Climate Change

Trans Mountain: A $35+ billion fossil fuel subsidy

A 2021 article here discussed a disaster risk that public and private officials prefer to ignore when promoting megaprojects. It referenced Pulitzer Prize winner Kathryn Schulz’s The Really Big One:

Just north of the San Andreas, however, lies another fault line. Known as the Cascadia subduction zone, it runs for seven hundred miles off the coast of the Pacific Northwest…

Under pressure from Juan de Fuca, the stuck edge of North America is bulging upward and compressing eastward, at the rate of, respectively, three to four millimetres and thirty to forty millimetres a year. It can do so for quite some time, because, as continent stuff goes, it is young, made of rock that is still relatively elastic. (Rocks, like us, get stiffer as they age.) But it cannot do so indefinitely… If the entire zone gives way at once, an event that seismologists call a full-margin rupture, the magnitude will be somewhere between 8.7 and 9.2. That’s the very big one.

…The Pacific Northwest has experienced forty-one subduction-zone earthquakes in the past ten thousand years. If you divide ten thousand by forty-one, you get two hundred and forty-three, which is Cascadia’s recurrence interval: the average amount of time that elapses between earthquakes. That timespan is dangerous both because it is too long—long enough for us to unwittingly build an entire civilization on top of our continent’s worst fault line—and because it is not long enough. Counting from the earthquake of 1700, we are now three hundred and fifteen years into a two-hundred-and-forty-three-year cycle.

IN-SIGHTS: 321 years into a 246 year cycle

Our communities have worked steadily to improve earthquake preparedness. The efforts may be insufficient when a “really big one” strikes, but at least the risk is not ignored. Unfortunately, climate dangers are addressed with measures more symbolic than real, and small improvements are cancelled by mindless energy policies.

The linked IN-SIGHTS article also mentioned Canada’s commitment of $4.5 billion in 2018 to buy Kinder Morgan’s 65-year-old Trans Mountain pipeline. Government promised to complete the pipeline expansion project (TMX) that private sector financiers were reluctant to fund.

When first promoted, Kinder Morgan’s TMX project budget was $5.4 billion. After numerous escalations, this week’s Friday news dump brought astounding news. The crown corporation behind the project says the latest TMX budget is $30.9 billion.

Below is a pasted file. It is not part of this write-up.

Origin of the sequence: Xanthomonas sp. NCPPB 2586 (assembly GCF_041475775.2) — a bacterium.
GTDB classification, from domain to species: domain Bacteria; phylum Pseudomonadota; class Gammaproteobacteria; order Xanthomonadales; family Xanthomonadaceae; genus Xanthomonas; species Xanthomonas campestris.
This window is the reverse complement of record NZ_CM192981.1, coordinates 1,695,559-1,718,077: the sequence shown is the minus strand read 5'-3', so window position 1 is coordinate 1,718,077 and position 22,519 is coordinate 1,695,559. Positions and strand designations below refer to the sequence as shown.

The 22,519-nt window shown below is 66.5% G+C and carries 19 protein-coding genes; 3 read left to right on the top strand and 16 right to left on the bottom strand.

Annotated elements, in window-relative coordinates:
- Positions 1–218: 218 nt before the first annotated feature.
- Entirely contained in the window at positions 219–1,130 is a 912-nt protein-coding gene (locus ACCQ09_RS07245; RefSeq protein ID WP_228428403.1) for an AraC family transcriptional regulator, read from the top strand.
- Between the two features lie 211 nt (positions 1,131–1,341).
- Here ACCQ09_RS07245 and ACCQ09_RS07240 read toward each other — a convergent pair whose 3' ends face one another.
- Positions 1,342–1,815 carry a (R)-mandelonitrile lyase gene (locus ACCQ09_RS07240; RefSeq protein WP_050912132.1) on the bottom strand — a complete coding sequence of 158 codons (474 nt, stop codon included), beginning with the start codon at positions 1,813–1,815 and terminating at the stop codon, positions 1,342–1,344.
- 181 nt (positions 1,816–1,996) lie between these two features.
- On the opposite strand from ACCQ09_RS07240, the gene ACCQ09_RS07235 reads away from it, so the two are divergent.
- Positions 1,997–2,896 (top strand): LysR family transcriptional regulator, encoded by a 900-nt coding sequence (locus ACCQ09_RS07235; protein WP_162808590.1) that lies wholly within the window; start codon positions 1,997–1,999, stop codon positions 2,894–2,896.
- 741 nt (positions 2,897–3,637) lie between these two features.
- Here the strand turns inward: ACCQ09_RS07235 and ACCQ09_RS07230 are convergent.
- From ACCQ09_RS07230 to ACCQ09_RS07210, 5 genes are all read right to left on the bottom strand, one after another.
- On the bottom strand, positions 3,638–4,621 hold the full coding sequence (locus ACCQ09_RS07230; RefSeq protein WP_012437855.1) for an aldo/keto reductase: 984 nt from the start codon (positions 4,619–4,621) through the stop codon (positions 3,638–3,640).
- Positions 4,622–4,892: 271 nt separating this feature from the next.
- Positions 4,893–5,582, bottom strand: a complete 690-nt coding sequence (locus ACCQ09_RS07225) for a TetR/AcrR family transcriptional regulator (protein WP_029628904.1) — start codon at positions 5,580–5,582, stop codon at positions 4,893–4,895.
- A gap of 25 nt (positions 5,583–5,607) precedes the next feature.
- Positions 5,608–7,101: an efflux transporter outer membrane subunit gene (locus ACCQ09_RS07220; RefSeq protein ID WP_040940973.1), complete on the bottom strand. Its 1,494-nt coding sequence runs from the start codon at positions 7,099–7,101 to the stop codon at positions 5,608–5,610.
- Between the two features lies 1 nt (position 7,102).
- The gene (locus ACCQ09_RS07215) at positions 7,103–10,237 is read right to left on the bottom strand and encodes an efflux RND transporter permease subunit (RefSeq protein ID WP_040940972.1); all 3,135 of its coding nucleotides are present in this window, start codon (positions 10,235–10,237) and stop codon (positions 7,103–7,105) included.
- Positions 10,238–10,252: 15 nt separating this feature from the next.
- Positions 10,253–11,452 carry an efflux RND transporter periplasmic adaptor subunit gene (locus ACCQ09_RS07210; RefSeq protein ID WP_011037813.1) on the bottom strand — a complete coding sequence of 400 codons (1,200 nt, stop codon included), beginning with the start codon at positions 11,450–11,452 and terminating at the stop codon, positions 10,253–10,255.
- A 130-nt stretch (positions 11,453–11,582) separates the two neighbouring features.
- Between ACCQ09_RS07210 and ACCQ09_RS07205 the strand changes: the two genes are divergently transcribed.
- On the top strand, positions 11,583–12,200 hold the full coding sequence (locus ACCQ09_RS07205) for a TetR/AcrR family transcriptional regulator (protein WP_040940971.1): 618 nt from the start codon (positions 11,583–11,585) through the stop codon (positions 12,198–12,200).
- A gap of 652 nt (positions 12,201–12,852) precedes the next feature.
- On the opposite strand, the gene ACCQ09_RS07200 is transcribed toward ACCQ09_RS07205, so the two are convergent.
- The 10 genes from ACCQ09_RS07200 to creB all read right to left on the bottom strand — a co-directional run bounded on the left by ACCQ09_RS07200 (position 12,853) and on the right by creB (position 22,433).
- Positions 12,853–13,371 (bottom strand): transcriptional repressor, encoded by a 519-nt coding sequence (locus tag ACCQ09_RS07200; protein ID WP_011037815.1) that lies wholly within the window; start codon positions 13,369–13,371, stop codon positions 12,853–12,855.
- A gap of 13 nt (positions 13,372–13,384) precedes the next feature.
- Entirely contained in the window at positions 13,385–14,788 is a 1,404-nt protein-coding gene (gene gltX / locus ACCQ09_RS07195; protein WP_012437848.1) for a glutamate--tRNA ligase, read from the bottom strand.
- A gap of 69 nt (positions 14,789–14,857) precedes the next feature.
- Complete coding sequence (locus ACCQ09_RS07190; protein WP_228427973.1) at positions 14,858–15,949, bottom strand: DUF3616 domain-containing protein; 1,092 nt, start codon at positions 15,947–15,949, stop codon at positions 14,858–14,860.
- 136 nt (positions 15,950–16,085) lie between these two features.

Trans Mountain Corp. blamed the usual factors: inflation, supply problems, environmental issues, weather, challenging terrain, etc. While these issues were apparent long ago even to casual observers, apparently deep thinkers paid by taxpayers to run TMC were unaware.

The company made no real effort to explain how the budget could increase $9.5 billion in just 13 months from February 2022 to March 2023.

Nine months ago, Canada’s budget watchdog said building the federally owned pipeline expansion was an unprofitable investment given costs of more than $21 billion. I wrote in 2021 that Trudeau Liberals have committed so much financial and political capital to Trans Mountain they will turn blind eyes toward almost any problem encountered with TMX.

Compounding the massive direct financial cost, Trans Mountain increases risks to human survival beyond the 21st century. In 2021, The Guardian reported on the International Energy Agency’s urgent call for an end to new oil and gas projects:

Exploitation and development of new oil and gas fields must stop this year and no new coal-fired power stations can be built if the world is to stay within safe limits of global heating and meet the goal of net zero emissions by 2050, the world’s leading energy organisation has said.

…Fatih Birol, the IEA’s executive director and one of the world’s foremost energy economists, told the Guardian: “If governments are serious about the climate crisis, there can be no new investments in oil, gas and coal, from now – from this year.”

MIT professor of philosophy Kieran Setiya teaches about the ethics of climate change. He examined existential risk of ignoring science:

In the worst-case scenarios in scientists’ climate models, human-caused climate change is a threat to the continued existence of our species. If humans do nothing to slow climate change, then global temperatures may increase by 4 degrees Celsius or more by the year 2100. This may not sound like much, Setiya says, but “it is quite cataclysmic.”

Earth has not been that warm in millions of years, and such temperature spikes in our planet’s history are connected to mass extinction events that killed off a large percentage of species that existed at the time. 

“There is a genuine possibility that within the coming century, we will hit temperatures that are deeply incompatible with the continued existence of human life,” he says.